Nine Ways of Looking at Nothing

All things have a hollow center
so secret and sacred it can’t be entered—
the heart of a blooming rose,
air caught inside a floating soap bubble,
a hunch-backed ring of smoke.  

The human body is composed in the airy balance
of cobweb, cake batter, universe—
ten percent matter and ninety vacuous space.
Flesh is a flimsy nylon stocking covering the soul.

The firmament stretches like a circus tent—
as if anyone could pull sunlight tassels
and push aside the curtain.

Is the cosmos God’s skin draped
across God’s bones, skeleton
of fundamental geometry?

Does math restrict matter
like a corset flesh, or do the two untie
like hook from eye?

How can the present be unwrapped?
That would be like trying to undress the sea—
her gray silk skirts, the surf’s endless frills
of lace-trimmed crinoline.

Imagine seeing far into the bones of swans,
tracing the double helix of DNA corkscrewed
inside the curvature of delicate neck—
a bird’s maze-like, dizzying architectures—
pockets of nothingness waiting within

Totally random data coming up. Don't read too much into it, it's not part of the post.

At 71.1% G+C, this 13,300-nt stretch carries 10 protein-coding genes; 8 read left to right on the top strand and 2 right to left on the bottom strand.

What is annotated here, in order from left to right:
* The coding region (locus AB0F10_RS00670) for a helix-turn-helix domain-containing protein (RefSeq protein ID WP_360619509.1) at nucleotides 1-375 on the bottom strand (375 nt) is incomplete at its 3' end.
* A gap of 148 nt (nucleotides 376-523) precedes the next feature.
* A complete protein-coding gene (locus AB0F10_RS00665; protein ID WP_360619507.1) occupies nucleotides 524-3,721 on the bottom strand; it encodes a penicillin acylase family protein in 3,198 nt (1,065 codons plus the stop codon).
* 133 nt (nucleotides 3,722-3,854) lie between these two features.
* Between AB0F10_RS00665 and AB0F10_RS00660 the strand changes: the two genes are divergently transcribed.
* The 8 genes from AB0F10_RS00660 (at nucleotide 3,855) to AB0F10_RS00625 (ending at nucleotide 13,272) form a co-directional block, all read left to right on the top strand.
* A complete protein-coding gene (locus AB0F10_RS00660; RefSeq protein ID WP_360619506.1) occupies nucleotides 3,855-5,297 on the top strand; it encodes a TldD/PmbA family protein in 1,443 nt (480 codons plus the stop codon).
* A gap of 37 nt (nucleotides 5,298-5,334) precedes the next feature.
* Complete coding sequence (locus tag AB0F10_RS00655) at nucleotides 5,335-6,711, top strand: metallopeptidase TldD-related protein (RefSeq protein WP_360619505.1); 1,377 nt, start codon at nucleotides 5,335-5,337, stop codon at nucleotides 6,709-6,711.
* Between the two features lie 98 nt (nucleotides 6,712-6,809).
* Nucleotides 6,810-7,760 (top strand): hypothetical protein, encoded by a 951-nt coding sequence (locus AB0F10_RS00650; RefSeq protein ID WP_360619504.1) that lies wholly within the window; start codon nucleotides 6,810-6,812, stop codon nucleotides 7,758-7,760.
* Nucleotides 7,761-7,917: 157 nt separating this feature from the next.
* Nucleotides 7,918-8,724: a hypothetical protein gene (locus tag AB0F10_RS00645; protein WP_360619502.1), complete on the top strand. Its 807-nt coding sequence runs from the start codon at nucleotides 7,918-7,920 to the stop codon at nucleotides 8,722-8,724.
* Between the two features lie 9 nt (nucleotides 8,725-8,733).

the cathedral arches of folded wings
where see-through rachis balance breath
between barbules and barbicels
of snow-white feathers.

One twig’s tap on a pond’s surface
spreads into concentric rings,
each ripple widening until it reaches
shore and moves no more—
while the center is still
beyond end or beginning.  

All things draw toward a common core
the way a wild goose soars
below the cloud deck in a gray sky,
wing beats like metronome clicks
measuring time’s longing
inside the chest of space.

All things pledge themselves to the secret
of origin—the way a swan mates
for life, taking a pristinely white vow
with only an inkling, without
thinking, without rings.

—Published as part of artist Ken Dubin’s Poetry Project, “Field of All Possibilities, 2014

Painting: Ken Dubin, “Field of All Possibilities”

Painting: Ken Dubin, “Field of All Possibilities”